What is your Landscape?
workshop at Nida Art School, Lithuania
object/model making, conversations and collages
"I invite you to work spatially which means working with depth, height and width. To work with something you can take into your hands, that has an upside and a downside, something you can look through, or maybe not.
For many centuries, many different disciplines have researched and explored the topic of landscape (literature, fine art, narratives, geography etc). After all, ‘landscape’ is something everybody can discover on their own, and anew. The personal notion of landscape is open to every individual’s senses, feeling and mind.
We start with a very simple definition of ‘landscape': As soon as you leave a building and step underneath the sky, you are in a landscape. And where are you in this, what is your landscape?
I would like to know if there is a moment, an experience, that has left a strong impression on you. This notion might be situated in a special place or taking place under the open sky. I’m asking for a memory that is connected to the landscape around you. Examples of lasting impressions of experiences could be: learning to cycle. The moment when you could ride your bike on your own, the notion of speed, freedom, being proud to master this difficult task. Or the memory of running away and hiding in the forest, or even getting lost. The mix of excitement and fear. Maybe it felt like being caught in a bundle of black wool….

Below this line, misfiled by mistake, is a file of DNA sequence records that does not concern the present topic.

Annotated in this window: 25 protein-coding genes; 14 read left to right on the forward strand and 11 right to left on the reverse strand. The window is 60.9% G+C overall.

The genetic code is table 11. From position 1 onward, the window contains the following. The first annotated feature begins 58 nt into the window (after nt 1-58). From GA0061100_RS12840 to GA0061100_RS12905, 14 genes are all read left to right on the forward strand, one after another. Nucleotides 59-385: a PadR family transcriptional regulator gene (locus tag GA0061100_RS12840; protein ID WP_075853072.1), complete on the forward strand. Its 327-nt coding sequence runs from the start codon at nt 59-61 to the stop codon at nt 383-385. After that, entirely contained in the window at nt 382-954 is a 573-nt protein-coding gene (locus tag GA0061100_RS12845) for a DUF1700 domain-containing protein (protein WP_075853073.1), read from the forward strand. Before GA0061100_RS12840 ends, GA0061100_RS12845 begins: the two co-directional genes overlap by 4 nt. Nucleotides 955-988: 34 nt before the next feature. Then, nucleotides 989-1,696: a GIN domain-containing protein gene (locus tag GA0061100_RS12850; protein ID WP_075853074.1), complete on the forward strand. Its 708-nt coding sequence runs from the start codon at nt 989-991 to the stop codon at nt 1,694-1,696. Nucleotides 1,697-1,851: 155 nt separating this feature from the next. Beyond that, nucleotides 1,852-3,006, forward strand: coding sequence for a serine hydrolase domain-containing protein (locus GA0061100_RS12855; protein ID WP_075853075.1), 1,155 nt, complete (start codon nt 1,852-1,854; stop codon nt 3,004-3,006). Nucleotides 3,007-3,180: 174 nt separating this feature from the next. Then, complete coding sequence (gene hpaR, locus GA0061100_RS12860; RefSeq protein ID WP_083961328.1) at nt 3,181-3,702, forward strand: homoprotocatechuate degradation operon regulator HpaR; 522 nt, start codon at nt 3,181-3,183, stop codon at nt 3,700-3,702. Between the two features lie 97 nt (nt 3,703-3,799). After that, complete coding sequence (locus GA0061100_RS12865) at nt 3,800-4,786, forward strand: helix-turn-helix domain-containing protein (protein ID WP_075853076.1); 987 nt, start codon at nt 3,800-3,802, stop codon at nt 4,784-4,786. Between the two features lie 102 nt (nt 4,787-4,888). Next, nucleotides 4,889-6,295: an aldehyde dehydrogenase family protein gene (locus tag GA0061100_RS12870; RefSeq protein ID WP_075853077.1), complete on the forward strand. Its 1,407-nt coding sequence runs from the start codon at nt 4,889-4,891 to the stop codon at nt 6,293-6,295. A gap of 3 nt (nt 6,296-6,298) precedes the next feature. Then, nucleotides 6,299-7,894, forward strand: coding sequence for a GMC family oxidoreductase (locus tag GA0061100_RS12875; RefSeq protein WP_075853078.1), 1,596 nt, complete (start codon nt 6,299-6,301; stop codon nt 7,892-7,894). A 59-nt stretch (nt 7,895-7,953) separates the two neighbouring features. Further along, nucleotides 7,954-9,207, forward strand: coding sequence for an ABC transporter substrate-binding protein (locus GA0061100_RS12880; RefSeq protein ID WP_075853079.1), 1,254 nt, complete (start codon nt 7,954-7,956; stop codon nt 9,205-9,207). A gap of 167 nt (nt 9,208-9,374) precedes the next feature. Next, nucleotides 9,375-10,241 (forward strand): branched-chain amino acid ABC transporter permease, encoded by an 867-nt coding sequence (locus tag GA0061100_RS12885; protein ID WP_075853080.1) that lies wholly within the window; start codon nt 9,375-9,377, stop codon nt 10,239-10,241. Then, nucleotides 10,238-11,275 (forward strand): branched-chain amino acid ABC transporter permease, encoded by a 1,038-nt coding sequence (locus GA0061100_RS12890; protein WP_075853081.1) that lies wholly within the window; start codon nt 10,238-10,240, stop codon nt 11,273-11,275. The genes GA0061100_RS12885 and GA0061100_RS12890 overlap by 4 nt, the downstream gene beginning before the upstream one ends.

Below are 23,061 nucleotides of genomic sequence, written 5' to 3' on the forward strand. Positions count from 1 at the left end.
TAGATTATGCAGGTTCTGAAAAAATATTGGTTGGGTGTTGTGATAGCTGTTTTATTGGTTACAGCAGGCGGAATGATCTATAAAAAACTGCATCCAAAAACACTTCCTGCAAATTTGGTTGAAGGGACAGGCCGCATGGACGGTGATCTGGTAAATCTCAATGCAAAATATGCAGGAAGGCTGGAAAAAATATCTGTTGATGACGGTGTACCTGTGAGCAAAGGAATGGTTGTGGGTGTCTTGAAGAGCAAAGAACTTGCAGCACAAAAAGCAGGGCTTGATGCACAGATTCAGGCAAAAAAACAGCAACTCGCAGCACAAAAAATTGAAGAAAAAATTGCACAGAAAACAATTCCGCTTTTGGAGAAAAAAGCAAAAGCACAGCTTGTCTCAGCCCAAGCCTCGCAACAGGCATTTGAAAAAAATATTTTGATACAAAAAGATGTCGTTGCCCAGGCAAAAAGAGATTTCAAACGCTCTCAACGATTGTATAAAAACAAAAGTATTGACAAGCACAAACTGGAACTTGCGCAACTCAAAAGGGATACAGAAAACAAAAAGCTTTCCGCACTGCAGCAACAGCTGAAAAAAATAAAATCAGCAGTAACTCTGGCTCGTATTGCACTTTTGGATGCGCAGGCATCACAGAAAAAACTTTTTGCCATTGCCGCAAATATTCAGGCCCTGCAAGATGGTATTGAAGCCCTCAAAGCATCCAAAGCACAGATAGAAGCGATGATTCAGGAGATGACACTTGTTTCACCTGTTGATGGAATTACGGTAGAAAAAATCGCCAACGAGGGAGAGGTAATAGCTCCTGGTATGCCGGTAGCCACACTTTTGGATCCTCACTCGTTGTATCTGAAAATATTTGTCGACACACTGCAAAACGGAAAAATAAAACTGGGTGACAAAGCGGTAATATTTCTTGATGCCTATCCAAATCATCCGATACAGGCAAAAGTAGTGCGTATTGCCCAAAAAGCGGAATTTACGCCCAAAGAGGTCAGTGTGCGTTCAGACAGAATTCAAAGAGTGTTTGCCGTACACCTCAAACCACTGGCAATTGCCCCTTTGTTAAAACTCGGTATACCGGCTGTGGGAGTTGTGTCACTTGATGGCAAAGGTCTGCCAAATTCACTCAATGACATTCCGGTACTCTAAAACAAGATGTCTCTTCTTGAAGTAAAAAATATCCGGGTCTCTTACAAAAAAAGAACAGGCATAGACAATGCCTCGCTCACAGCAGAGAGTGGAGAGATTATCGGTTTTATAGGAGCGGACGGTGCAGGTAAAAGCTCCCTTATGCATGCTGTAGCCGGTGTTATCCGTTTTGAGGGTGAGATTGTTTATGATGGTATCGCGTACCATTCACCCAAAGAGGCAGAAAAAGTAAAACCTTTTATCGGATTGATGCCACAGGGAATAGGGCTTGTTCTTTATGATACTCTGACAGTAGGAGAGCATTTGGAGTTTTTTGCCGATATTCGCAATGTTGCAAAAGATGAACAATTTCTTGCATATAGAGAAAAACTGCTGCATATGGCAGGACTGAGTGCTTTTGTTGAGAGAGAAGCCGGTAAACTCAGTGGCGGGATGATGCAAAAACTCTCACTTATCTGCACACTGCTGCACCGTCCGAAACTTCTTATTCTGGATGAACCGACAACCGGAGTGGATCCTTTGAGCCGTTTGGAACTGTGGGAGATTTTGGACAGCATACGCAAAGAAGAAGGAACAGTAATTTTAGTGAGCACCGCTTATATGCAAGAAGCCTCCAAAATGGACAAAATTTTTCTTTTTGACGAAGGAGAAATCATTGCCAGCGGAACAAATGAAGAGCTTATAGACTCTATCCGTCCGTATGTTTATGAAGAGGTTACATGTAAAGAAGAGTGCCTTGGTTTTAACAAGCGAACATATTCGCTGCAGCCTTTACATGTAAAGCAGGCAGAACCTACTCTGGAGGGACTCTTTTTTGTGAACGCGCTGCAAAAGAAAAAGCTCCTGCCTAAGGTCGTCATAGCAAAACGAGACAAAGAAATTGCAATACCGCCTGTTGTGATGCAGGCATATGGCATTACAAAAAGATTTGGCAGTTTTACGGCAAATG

You may want to make a sketch to start with, use adjectives to describe your ‘landscape of memory’. However, the final result should be threedimensional, a little sculpture, like a spatial picture. I have brought lots of different materials, wood, cloth, string, paint, plaster, branches, hammer and nails – it’s all in the box.
Later on, we have a look at each other’s object and everyone describes where he/she sees her/himself in relation to the object that has been made. Then I photograph every object with a macro lense, to get the impression as if being inside the object. Photocollages will then illustrate your position within your own ‘landscape of memory’."